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Student Media Grant: Past Projects

2023 Current Projects:

2022:  Weaving Together Broken Communities 

Garrett Brogan, a Texas A&M University student from the Department of Agricultural Leadership Education and Communications, is in East Africa completing his SMGP program. His project and research seek to investigate how the artisan sector is being used to weave broken communities together and, more specifically, how artisan cooperatives are being used to help empower one of the most marginalized groups worldwide... women. Through photostories, he hopes to highlight how developing the artisan sector can transform a woman's life and her community, country, and the world. Read his blogs here: Weaving Together Broken Communities


2022:  Post-Conflict Development in Action: Lithium Mining in Bolivia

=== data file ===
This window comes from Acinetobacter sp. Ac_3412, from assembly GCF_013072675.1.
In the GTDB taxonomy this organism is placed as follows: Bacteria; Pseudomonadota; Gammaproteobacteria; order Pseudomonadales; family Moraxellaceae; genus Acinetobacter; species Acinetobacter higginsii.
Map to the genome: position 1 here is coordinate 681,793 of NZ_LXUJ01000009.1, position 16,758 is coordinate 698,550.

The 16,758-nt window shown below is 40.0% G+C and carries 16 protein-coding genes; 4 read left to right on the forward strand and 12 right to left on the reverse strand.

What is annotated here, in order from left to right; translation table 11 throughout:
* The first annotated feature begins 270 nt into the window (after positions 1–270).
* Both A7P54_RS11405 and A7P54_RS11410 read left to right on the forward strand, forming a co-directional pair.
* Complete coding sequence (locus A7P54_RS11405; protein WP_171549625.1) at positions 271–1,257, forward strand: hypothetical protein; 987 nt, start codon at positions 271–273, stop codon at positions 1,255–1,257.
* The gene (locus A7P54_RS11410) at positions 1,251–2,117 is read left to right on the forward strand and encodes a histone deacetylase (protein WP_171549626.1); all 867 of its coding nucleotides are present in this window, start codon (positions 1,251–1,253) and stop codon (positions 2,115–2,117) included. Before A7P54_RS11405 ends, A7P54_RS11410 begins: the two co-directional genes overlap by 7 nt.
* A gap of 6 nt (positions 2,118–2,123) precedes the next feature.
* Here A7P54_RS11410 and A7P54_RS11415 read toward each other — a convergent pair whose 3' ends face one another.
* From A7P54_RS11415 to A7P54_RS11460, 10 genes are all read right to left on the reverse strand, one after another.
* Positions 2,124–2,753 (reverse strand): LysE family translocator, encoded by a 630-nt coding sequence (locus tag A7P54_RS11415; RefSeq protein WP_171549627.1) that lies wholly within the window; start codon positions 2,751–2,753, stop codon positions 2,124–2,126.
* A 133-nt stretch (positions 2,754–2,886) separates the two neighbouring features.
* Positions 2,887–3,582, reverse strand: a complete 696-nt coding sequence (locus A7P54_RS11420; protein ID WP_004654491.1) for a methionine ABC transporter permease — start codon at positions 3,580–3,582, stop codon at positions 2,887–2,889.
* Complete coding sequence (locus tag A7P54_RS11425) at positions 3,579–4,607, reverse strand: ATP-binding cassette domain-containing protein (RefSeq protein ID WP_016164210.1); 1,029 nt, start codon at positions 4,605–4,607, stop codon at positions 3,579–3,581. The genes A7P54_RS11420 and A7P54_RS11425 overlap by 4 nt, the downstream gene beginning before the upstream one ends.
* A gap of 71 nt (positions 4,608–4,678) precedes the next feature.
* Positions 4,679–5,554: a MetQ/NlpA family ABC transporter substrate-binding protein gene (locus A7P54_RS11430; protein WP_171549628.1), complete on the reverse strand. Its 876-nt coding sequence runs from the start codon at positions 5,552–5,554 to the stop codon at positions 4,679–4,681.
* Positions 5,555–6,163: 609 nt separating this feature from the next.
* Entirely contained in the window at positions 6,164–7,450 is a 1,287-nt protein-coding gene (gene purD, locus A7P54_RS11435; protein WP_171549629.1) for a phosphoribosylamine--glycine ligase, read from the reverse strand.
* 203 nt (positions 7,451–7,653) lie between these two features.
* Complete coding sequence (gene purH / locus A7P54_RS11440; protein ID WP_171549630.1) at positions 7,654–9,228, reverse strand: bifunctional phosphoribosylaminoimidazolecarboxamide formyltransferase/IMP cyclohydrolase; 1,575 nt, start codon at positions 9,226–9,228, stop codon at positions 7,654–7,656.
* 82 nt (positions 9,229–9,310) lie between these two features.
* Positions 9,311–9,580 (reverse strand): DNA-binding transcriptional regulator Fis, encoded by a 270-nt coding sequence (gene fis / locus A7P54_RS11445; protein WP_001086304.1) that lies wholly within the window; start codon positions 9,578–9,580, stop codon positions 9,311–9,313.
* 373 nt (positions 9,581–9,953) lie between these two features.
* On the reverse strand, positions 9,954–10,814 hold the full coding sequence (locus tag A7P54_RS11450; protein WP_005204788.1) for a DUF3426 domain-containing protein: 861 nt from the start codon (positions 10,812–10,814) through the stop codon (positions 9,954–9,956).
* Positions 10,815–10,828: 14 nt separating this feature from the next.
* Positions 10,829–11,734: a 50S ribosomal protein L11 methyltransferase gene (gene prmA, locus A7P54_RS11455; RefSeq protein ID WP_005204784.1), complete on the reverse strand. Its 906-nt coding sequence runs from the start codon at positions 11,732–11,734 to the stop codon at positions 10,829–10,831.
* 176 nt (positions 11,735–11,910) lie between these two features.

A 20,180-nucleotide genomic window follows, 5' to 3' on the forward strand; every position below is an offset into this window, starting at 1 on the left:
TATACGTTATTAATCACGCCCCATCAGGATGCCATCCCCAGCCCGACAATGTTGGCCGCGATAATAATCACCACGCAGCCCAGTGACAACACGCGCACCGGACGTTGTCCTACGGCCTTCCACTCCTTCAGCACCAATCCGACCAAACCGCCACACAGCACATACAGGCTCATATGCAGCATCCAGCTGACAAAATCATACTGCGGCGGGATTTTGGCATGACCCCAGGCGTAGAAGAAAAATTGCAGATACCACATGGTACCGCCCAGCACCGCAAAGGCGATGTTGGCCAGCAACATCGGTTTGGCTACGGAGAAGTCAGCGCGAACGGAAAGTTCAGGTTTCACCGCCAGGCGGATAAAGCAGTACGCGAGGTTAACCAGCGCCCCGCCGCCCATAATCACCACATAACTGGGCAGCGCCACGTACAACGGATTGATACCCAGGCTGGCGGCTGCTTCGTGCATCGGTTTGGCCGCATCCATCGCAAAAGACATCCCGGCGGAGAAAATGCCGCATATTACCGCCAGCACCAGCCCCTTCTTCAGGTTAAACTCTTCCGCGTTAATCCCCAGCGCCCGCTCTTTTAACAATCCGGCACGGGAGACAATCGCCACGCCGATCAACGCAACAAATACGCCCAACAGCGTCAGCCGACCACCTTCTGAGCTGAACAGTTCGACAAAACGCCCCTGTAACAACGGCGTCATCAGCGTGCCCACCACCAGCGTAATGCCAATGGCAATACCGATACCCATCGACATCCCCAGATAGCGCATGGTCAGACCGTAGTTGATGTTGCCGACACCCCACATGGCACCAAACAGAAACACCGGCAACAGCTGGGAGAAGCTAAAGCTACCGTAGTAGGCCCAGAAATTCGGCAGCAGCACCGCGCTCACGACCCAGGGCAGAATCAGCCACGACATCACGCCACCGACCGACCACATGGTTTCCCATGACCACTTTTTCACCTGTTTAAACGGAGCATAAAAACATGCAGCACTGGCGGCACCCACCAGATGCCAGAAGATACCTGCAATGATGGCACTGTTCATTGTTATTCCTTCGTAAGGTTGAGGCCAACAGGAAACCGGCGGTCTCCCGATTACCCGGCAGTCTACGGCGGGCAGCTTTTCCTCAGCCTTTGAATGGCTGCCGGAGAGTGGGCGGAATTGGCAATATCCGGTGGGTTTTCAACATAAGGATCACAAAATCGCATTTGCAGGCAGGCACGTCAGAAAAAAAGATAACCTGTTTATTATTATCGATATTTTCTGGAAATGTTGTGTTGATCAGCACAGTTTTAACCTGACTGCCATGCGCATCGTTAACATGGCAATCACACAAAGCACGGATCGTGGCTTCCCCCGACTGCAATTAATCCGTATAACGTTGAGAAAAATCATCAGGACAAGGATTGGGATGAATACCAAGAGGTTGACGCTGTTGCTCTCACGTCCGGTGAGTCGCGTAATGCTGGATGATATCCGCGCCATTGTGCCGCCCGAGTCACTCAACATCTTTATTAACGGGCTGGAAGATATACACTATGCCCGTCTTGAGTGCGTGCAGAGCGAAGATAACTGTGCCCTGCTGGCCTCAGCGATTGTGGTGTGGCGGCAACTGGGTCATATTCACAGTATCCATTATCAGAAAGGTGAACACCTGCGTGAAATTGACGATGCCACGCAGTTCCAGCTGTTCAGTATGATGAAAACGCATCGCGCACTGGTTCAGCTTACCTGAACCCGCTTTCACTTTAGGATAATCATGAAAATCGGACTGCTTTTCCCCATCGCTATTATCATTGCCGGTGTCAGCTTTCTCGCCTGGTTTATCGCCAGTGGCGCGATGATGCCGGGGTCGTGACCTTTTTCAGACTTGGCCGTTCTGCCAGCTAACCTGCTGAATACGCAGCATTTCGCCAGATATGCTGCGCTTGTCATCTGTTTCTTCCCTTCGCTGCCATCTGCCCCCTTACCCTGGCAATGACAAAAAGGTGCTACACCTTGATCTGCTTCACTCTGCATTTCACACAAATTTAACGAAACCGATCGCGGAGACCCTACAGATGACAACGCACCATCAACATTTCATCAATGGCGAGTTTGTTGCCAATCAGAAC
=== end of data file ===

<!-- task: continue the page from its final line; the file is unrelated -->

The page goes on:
Joseph Bouchard, a student from The Bush School of Government & Public Service at Texas A&M University, traveled to Bolivia to complete his SMGP project Post-Conflict Development in Action: Lithium Mining in Bolivia. His photojournalism project illustrates the various components of the development of Bolivia’s lithium mining industry through the lens of conflict and development. The themes of his project were post-conflict reconciliation, natural resources, economic and energy development, and great power competition. MORE

2022:  Refugees in Their Own Country: Plight of the Indian Kashmiris

Amit Kumar Ghoshal, a Doctoral Alumni from Texas A&M University's Department of Recreation Park and Tourism Sciences, traveled to India in 2022 to complete his project entitled Refugees in Their Own Country: Plight of The Indian Kashmiris. He used photographs and videos for interviewing and analyzing the local Kashmiri viewpoints in parts of Kashmir valley that have experienced sectarian violence and those who live as refugees in and around Jammu and New Delhi. He also  photographically chronicled the critical issues faced by the Kashmiri communities, brought about by the conflicts and the refugee situation, along with its impacts, especially on the women and youth.  MORE